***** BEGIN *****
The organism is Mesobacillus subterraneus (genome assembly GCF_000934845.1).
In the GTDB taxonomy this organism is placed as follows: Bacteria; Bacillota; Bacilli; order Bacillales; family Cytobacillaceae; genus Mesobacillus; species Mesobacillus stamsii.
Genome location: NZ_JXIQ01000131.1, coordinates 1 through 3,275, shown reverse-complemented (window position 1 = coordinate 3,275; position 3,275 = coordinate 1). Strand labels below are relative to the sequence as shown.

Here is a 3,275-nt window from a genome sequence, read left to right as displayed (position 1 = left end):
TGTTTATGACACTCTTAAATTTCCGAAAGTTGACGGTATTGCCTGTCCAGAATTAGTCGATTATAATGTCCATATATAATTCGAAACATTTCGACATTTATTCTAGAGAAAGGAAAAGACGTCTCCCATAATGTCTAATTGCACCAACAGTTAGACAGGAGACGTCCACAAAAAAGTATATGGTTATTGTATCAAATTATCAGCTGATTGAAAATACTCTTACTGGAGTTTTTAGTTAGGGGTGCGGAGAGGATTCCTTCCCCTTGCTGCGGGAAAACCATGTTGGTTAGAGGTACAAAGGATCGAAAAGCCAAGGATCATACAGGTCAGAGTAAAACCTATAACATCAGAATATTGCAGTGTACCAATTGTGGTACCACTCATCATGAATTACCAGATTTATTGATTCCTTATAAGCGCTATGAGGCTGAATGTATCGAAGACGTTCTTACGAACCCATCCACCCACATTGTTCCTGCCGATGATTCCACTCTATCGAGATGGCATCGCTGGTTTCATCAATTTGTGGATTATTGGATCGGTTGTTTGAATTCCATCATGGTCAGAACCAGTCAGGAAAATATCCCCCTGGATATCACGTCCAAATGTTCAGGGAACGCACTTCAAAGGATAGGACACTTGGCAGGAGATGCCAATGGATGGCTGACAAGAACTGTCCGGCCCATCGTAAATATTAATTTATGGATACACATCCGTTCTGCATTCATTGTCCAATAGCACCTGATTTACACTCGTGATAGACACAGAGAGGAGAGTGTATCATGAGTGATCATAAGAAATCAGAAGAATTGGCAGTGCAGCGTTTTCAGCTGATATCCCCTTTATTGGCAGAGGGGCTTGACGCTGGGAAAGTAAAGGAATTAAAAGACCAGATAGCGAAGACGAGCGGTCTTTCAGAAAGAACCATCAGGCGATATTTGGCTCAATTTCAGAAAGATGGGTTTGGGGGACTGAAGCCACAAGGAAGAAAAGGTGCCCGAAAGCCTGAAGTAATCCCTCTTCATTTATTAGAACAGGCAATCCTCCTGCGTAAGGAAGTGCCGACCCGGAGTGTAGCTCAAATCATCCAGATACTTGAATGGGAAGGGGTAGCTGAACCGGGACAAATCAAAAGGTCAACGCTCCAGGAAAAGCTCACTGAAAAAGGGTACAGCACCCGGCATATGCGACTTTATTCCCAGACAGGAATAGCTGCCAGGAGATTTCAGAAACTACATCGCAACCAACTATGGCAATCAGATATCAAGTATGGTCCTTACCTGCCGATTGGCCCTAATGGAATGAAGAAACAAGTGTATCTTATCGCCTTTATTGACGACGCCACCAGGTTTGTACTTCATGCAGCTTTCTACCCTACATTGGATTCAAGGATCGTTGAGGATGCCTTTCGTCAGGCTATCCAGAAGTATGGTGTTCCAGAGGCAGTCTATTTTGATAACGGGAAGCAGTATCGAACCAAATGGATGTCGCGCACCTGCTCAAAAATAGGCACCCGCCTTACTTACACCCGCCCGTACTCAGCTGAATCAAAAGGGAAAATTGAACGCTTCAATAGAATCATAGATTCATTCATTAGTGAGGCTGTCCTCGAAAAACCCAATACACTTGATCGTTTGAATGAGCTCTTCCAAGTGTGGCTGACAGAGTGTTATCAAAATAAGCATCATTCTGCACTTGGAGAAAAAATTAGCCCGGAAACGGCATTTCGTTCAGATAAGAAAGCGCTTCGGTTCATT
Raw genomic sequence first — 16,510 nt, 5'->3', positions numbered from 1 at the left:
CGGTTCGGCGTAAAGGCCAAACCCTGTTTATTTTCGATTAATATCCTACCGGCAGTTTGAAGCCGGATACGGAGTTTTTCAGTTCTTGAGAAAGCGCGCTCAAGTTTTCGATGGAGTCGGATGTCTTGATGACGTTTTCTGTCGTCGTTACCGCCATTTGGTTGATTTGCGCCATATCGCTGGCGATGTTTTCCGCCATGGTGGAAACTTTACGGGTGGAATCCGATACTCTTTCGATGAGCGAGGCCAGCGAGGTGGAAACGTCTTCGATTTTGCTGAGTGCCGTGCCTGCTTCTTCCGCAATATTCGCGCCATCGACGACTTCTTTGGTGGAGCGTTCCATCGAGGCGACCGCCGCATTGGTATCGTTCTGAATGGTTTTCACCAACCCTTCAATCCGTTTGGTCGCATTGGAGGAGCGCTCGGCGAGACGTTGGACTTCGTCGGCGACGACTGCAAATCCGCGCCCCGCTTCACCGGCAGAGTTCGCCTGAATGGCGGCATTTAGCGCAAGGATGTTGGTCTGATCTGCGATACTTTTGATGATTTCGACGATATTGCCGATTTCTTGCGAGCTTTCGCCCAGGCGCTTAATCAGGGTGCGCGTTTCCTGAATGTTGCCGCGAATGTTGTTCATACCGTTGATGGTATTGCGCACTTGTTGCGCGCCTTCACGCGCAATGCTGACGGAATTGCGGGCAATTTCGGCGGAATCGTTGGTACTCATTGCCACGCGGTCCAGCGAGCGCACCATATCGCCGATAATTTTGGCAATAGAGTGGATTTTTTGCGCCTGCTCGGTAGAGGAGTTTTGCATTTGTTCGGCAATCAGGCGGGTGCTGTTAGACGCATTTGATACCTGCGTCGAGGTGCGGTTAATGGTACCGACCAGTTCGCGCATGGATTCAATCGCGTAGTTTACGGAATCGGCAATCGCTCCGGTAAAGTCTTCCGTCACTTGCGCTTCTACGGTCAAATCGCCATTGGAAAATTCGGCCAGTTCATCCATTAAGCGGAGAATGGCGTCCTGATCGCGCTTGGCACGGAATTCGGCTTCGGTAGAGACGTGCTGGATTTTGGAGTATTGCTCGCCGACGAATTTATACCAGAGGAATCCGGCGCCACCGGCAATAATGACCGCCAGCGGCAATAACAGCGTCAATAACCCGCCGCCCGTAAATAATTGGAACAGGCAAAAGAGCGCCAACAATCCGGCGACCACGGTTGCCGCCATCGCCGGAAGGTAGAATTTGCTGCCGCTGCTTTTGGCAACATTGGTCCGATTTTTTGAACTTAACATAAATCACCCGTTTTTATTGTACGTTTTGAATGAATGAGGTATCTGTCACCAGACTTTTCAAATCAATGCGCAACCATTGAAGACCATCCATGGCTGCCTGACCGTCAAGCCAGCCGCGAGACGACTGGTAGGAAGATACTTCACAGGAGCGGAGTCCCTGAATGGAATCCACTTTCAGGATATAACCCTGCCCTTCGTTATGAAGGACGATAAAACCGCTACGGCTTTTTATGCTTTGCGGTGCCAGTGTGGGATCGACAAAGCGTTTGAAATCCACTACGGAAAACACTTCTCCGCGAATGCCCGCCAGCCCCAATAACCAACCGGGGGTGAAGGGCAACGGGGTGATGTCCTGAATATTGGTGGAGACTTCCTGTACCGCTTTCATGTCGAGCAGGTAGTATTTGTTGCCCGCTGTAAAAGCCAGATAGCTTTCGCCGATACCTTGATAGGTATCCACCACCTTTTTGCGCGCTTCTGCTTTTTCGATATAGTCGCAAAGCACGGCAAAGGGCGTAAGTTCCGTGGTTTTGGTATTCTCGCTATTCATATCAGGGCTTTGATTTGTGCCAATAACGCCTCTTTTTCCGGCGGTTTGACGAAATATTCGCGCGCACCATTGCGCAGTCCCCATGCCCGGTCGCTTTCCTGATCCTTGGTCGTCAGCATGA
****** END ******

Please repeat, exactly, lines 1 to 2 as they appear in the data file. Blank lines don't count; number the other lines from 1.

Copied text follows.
The organism is Mesobacillus subterraneus (genome assembly GCF_000934845.1).
In the GTDB taxonomy this organism is placed as follows: Bacteria; Bacillota; Bacilli; order Bacillales; family Cytobacillaceae; genus Mesobacillus; species Mesobacillus stamsii.